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First charter school strike in nation eyes Day 2 as Acero teachers walk out

The historic Acero charter-schools strike is set to enter its second day Wednesday as teachers plan to hit picket lines at Acero’s campuses by 6:30 a.m., the teachers union said late Tuesday.

Then the Chicago Teachers Union will hold a rally at 10 a.m. just before the Chicago Board of Education’s monthly meeting at 42 W. Madison St. Union President Jesse Sharkey plans to discuss the strike during the Chicago Public Schools board meeting at 10:30 a.m.

Picket lines stretched two and a half blocks around Acero’s downtown Chicago headquarters at 209 W Jackson Blvd. on Tuesday as the nation’s first strike by charter-school educators canceled classes for thousands of students.

Acero teachers participating in negotiations said Tuesday that management has refused to make concessions on their key issues of pay, classroom conditions and sanctuary status for students.

“We intend to stay on strike until we receive justice for the people who go to our schools and the people who work at our schools,” Sharkey said. “Know this, we are not going to quit until we get what’s right.”

First-year teacher Amanda Bright said she left her home state of Ohio to work for Acero schools.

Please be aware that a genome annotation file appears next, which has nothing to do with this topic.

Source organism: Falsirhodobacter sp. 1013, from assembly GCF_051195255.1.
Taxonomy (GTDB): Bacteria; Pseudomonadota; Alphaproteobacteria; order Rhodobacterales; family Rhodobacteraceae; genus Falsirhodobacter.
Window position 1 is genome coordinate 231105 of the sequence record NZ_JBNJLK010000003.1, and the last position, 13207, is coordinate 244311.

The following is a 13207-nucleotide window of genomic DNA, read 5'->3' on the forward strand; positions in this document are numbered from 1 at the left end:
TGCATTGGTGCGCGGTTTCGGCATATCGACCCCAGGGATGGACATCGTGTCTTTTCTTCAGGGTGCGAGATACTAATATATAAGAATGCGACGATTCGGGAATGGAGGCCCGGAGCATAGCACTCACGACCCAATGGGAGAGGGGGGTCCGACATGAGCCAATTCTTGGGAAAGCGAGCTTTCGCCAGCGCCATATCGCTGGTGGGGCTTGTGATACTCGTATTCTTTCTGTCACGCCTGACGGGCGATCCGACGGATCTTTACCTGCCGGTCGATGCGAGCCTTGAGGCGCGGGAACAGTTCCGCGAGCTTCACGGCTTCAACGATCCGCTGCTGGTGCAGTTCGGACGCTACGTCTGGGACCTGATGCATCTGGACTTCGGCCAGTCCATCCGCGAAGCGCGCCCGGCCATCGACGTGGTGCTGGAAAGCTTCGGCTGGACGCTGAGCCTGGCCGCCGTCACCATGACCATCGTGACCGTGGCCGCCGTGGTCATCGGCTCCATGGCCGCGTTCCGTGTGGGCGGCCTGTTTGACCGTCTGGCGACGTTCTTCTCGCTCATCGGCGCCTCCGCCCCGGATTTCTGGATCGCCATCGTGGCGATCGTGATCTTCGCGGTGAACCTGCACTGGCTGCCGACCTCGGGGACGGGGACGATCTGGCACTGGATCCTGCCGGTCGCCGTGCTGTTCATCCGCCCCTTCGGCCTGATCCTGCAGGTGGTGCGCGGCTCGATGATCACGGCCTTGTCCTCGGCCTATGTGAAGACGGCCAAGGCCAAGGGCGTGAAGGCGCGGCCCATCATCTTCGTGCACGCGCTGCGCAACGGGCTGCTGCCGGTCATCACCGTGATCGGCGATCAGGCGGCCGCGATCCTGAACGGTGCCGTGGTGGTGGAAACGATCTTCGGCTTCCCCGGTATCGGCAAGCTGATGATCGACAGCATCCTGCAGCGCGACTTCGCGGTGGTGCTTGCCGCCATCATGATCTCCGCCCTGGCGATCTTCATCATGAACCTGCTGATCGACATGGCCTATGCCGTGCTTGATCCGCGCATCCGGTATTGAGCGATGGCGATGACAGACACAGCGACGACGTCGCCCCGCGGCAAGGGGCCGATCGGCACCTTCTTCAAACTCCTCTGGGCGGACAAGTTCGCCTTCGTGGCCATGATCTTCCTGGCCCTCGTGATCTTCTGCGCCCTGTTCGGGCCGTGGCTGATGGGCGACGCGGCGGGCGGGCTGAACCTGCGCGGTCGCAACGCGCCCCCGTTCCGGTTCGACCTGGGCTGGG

“I believed in their mission and vision that was explained to me, which is to help minority students who need it the most,” Bright said. “We are fighting for [our students], we are not getting paid, we don’t want to be here. I would love to be in my classroom right now teaching Algebra 2, but I’m not because we are making sure they are getting the opportunities they deserve.”

Teachers for the Acero charter schools network began picketing Tuesday morning, shutting down 15 government-funded campuses operated by the privately-managed Acero, which used to be known as the UNO Charter School Network. Acero teachers were bolstered by support from the Chicago Teachers Union and national labor leader Randi Weingarten.

About 550 teachers and paraprofessionals aren’t showing up for classes at one of the largest charter networks in Chicago, forcing Acero’s management to close its doors to the 7,500 students enrolled.

Acero leaders encouraged parents to keep their kids at home. The charter network also directed parents to Chicago Park District programs and some YMCA locations. A complete list of school-specific resources was posted on the network’s website.

Teachers and support staff started picketing at 6:30 a.m. at Acero’s VMC/Veterans Memorial Campus, 4248 W. 47th St., whose modern building, housing two schools, had gotten the previous charter management into financial trouble.